It’s become a lesson in perspectives. Looking back I can remember learning from one perspective, a history written from the Caucasian voice. As an adult, I discovered a new voice often silenced, as a teacher, it’s important for my students to analyze and read historical narratives that show varying viewpoints.
Looking back things have changed since my elementary school years, when I can remember as a kid dressing up as explorers and “Indians.” We wore the hats from history books written by a Caucasian perspective. As a child with Native American roots I knew there was more to the story.
During my first year as a teacher, I felt like a student in a district that was heavily populated by the Saginaw Chippewa Tribe. During my first year, I was able to graciously learn from the elders and families who accepted me.
The district wide curriculum included the history of the Saginaw Chippewa tribe. The history was a key component of Michigan history. On Columbus Day, the stories of 1492 were not celebrated. It was more of a somber day acknowledging the systematic racism the tribe has dealt with.
The elders of the tribe still felt the residual impact of 1492 and generations later the life lessons from a school system that tried to “whitewash” their culture and language.
When I started teaching in Mt. Pleasant, I was quick to think of the song and what my teachers taught me. But things had changed, and I was paralyzed to think of the one view.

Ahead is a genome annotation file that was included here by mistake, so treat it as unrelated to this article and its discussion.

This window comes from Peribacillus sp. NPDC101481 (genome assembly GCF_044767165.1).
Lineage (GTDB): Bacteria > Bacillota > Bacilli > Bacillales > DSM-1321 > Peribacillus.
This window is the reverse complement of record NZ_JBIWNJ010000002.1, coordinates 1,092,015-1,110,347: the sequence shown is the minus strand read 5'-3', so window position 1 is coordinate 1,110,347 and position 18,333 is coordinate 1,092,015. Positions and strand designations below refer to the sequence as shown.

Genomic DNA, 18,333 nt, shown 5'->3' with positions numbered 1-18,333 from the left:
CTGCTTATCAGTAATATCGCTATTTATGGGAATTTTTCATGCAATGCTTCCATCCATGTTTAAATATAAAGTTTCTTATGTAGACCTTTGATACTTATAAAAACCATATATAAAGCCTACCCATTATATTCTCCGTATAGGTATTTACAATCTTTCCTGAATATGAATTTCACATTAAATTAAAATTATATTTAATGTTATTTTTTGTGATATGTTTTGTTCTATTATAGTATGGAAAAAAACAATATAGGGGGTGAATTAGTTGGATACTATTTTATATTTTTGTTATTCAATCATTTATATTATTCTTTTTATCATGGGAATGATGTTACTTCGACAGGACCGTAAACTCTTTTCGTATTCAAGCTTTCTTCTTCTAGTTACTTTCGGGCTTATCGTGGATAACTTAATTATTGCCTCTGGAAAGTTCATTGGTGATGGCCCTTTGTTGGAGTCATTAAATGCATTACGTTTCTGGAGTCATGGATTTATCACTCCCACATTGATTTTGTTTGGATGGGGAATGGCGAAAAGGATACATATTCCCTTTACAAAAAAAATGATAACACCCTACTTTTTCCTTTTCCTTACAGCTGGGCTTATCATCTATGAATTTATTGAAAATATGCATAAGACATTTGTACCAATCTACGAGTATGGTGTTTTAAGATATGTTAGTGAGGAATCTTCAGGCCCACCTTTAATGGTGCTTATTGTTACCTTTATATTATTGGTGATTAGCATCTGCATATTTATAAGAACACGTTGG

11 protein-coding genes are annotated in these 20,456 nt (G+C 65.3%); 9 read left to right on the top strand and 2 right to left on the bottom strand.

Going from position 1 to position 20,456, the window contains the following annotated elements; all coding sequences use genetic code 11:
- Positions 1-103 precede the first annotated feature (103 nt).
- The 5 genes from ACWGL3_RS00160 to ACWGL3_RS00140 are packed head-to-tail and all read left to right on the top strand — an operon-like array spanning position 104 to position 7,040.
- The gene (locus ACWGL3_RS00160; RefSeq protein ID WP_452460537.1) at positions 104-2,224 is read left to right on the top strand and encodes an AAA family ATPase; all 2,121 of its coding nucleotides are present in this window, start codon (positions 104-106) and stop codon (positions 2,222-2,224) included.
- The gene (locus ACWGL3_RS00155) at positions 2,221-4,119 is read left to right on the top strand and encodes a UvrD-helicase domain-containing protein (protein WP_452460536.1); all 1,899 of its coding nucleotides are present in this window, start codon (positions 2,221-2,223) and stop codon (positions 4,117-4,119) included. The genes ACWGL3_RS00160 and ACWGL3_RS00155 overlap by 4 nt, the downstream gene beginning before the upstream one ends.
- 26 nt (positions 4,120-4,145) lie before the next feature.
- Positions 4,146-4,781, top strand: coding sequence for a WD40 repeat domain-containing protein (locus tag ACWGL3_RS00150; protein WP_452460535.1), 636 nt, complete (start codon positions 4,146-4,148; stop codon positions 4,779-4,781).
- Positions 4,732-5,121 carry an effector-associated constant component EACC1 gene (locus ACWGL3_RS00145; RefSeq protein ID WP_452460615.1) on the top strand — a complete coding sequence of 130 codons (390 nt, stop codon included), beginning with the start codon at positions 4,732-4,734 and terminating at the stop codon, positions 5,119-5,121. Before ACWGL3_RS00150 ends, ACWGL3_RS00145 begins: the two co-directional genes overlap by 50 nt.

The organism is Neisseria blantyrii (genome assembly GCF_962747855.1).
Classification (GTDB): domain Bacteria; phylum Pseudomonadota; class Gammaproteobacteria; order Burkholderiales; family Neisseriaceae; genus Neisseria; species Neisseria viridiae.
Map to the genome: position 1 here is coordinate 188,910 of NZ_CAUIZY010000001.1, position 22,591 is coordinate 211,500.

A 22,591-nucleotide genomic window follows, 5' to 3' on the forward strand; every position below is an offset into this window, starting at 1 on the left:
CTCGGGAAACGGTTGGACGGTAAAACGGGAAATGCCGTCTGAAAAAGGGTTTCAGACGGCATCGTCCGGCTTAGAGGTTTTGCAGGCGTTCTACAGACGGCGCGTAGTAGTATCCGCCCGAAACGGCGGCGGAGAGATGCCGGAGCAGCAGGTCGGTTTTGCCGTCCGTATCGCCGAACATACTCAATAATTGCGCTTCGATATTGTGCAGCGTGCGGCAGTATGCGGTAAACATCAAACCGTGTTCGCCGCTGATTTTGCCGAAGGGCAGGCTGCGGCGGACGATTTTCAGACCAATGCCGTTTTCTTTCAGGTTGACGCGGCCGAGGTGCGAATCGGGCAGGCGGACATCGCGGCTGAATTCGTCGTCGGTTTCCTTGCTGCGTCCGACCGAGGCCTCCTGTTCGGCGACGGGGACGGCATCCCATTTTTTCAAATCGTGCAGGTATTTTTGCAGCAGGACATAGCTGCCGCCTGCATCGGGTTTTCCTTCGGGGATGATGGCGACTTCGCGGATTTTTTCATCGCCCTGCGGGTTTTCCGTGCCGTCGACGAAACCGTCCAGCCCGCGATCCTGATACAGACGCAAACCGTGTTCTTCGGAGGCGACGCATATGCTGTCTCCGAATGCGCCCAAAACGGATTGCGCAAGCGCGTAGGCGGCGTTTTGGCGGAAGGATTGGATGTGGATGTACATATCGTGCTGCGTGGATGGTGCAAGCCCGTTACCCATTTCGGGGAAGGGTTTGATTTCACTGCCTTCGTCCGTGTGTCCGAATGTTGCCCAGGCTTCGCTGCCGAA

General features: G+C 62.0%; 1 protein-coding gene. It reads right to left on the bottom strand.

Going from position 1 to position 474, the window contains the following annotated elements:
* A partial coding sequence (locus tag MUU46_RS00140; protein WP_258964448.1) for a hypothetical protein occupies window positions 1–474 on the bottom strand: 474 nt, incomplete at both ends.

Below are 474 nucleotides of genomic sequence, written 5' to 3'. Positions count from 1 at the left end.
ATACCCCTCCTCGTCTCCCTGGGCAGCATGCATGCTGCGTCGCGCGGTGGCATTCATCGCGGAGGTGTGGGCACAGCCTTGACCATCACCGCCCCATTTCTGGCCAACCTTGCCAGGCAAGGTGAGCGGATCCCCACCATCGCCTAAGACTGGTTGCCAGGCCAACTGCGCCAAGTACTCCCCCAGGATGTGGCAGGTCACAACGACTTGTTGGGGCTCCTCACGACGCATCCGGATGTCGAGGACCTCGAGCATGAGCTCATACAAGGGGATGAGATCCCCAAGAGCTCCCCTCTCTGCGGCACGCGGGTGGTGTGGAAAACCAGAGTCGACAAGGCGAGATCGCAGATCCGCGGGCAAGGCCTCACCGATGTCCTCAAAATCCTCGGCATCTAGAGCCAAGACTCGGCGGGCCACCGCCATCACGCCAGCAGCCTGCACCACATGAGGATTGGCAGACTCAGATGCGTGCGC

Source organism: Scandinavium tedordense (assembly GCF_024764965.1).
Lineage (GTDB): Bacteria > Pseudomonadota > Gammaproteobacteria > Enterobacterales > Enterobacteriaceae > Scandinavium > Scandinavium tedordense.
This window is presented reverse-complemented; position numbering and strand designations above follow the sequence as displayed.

My perspective has changed through the eyes of the natives. I learned so much from their narrative. I was saddened by how history was rewritten. I realized then how important it is that we are the voice for all. As teachers we need to take the time to see all perspectives and points of view. It is essential that we teach all sides of history. We need to analyze history and today’s events from all perspectives.
The Teacher’s Monster’s Club has resources on the website for educators to teach both perspectives and point of views. Please log in to enjoy the lesson plans I created to help provide perspective.
I also highly recommend checking out the book “The Lies My Teacher Told Me about Christopher Columbus.”
Written by Katherine Hughes